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IRELAND, 26 November, 2012 (LifeSiteNews.com) – In the midst of the Irish tempest over legalizing “limited abortion” as a form of “medical treatment,” one Irish family has shared their heartbreaking story of how they discovered that every life, no matter how imperfect and short, is precious.
An ultrasound at 22 weeks pregnancy brought the devastating news to parents Clíona and John-Paul Johnson.
“We went into the scanning room and within twenty seconds, the midwife who was scanning me, she just stopped and said: ‘The news is not good, I’m so sorry. This baby can’t survive,’” said Cliona.
The Johnson’s unborn baby was diagnosed with anencephaly, a condition in which a large part of the brain and skull are missing.
Doctors told the parents that their little one would die shortly after birth, if not before.
Despite being “shocked” by the news, Clíona and John-Paul came to peace with the poor prenatal diagnosis, realizing that they had been given this child just “for a length of time”. They began to treat every day he was with them as a “gift.” The parents found that they were having a son, and named him John-Paul, in honor of his father.
Clíona says she would wake up in the morning saying ‘hello’ to John-Paul. The family of four girls and one boy would gather for a family hug every evening, asking God to bless each one of them and their unborn brother. Clíona would whisper ‘good night’ and ‘I love you’ to her son every night before falling asleep.
“That was a time of celebration,” she said. “That was a time where we just held onto him and appreciated him. It gave us precious moments of memories.”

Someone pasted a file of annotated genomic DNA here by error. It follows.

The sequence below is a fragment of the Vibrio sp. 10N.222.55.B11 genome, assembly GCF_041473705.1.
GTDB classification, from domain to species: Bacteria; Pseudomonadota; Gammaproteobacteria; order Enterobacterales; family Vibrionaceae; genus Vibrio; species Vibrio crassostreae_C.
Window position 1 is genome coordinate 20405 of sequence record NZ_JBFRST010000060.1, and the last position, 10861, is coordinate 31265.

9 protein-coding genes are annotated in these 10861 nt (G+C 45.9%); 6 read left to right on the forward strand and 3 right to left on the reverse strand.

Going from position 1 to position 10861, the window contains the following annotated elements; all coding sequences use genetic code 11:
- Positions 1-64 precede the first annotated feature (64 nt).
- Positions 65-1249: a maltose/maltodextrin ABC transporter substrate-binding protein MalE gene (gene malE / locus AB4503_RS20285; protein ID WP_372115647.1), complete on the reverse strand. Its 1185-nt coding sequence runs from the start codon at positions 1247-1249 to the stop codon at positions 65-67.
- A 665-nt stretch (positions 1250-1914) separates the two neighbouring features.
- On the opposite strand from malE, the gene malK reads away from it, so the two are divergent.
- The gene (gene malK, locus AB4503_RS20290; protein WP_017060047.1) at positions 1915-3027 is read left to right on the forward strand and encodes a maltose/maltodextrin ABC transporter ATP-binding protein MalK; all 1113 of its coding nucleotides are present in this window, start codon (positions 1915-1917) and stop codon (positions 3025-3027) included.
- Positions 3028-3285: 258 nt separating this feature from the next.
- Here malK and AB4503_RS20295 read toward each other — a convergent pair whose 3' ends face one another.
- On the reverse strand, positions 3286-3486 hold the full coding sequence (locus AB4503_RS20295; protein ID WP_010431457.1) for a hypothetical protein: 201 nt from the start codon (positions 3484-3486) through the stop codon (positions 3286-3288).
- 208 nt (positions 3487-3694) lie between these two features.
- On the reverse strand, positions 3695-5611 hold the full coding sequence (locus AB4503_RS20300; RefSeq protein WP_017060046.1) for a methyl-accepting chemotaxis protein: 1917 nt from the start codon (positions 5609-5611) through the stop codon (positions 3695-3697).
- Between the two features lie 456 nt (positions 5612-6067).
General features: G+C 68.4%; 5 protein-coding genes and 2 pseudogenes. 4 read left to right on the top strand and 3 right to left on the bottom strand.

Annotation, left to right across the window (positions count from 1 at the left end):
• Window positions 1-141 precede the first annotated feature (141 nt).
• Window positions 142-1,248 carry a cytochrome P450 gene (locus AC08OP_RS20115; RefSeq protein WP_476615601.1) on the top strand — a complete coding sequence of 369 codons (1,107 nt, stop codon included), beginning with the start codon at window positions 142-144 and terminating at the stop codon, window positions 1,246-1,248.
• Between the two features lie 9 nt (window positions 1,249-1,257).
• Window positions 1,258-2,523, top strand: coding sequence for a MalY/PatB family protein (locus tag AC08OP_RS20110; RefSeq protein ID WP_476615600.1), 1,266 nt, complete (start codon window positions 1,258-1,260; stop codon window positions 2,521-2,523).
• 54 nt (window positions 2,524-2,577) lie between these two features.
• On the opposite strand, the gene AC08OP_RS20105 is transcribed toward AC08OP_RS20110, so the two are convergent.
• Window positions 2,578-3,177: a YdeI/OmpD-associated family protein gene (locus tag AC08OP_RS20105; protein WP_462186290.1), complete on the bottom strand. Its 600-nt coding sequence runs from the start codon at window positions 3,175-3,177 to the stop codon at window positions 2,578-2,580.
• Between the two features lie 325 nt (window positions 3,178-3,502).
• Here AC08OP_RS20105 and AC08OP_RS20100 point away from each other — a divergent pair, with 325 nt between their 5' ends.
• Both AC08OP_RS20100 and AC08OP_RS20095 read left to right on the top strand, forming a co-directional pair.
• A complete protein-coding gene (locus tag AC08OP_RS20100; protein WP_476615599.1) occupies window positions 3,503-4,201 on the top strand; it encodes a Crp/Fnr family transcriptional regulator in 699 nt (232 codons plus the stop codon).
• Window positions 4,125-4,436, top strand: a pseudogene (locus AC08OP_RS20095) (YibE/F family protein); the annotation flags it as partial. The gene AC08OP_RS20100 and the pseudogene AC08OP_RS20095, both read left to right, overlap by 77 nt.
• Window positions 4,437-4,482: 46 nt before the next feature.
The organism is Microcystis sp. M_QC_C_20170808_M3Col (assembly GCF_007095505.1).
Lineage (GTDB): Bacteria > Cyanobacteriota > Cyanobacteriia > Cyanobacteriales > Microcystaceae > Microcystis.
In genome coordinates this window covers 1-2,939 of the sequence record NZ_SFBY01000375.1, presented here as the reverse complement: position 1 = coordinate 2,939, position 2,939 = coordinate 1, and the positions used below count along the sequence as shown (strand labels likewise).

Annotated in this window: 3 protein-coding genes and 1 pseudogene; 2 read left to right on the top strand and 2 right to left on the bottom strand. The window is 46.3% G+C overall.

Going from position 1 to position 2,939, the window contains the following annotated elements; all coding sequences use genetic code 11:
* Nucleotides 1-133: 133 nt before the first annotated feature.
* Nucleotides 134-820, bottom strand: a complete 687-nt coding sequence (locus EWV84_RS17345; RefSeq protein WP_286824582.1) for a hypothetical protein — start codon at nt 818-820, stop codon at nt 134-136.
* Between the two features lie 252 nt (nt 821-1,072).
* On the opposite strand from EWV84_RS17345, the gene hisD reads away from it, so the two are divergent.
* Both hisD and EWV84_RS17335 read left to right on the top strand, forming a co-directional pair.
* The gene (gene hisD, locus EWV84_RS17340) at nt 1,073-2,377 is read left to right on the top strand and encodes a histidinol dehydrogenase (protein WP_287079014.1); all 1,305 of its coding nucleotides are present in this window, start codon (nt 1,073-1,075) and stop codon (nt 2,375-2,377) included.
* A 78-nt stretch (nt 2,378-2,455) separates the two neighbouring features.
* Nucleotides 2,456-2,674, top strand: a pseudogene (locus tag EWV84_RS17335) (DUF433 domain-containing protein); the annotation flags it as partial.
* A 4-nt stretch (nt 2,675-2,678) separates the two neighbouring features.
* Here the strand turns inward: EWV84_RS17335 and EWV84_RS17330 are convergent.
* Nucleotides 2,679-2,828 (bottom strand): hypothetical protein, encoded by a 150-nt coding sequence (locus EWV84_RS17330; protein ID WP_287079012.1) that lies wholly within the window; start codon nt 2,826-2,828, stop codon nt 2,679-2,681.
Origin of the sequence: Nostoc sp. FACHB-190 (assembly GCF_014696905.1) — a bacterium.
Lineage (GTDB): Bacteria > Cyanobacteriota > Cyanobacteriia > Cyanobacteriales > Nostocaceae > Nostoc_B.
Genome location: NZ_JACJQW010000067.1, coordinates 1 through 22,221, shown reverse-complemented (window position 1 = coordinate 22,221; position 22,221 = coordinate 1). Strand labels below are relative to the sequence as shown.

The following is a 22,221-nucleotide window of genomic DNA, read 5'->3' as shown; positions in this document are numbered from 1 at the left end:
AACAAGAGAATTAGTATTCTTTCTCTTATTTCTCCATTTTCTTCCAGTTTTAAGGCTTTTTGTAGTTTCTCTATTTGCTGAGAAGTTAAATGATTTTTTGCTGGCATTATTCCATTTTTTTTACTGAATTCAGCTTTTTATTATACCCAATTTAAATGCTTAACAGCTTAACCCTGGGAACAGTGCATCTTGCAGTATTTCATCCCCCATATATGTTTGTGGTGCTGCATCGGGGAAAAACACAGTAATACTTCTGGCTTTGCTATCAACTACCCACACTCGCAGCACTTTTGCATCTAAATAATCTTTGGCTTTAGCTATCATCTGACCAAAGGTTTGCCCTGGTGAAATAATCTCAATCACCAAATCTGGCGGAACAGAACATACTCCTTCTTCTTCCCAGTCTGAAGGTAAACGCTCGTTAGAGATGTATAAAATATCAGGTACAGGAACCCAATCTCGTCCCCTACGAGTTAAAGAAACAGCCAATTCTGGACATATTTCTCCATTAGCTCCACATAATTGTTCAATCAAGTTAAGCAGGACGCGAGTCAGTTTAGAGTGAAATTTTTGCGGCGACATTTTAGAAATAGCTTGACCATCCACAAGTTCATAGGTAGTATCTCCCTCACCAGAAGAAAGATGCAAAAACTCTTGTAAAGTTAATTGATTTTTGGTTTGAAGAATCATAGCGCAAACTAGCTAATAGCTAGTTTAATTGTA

John-Paul lived for 17 minutes after his birth. The parents baptized him before watching him slip peacefully away surrounded by his family and those who loved him.
“As I watched the little life drain out if his face, my love didn’t fade in any way,” said Clíona. “I just realized it was so peaceful, so peaceful.”
Through the short life of their son, Clíona and John-Paul say that they came to the realization that “grief is part of life, just as much as joy and celebration are a part of life.”
Clíona now treasures the memories of her son and is grateful for the ways he has helped her to grow on a personal level. “He had an impact on me. He changed me. I really treasure that now. It’s worth the pain.”
John-Paul’s anencephaly taught Clíona to look at imperfections and shortcomings in a new light.
“He’s taught me to be patient with myself, to be patient with my own imperfections. He’s taught me to be more patient with my other children and the imperfections in them.”
“And actually, he’s taught me that imperfections in human beings is something beautiful, and to be valued. And I wouldn’t swap that for the world.”
“It’s changed the way I mother.”
Clíona encourages mothers who find themselves in a situation where they know that their pre-born baby will likely die to “stop and think” about the role they can play in the life of their baby while he or she is still living.
“I will be left behind, one way or the other, with the pain of what I’ve just been through,” she said. “The choice is, will I be left behind with pain and some beautiful memories and the ability to heal, or will I be left behind without those beautiful memories?”
“And so what I would love to say to a woman who finds herself in this situation, is, it’s doable. It’s awful, but it’s precious to be able to hold on to your child at this time.”
See “John Paul - Ours for a time” on YouTube.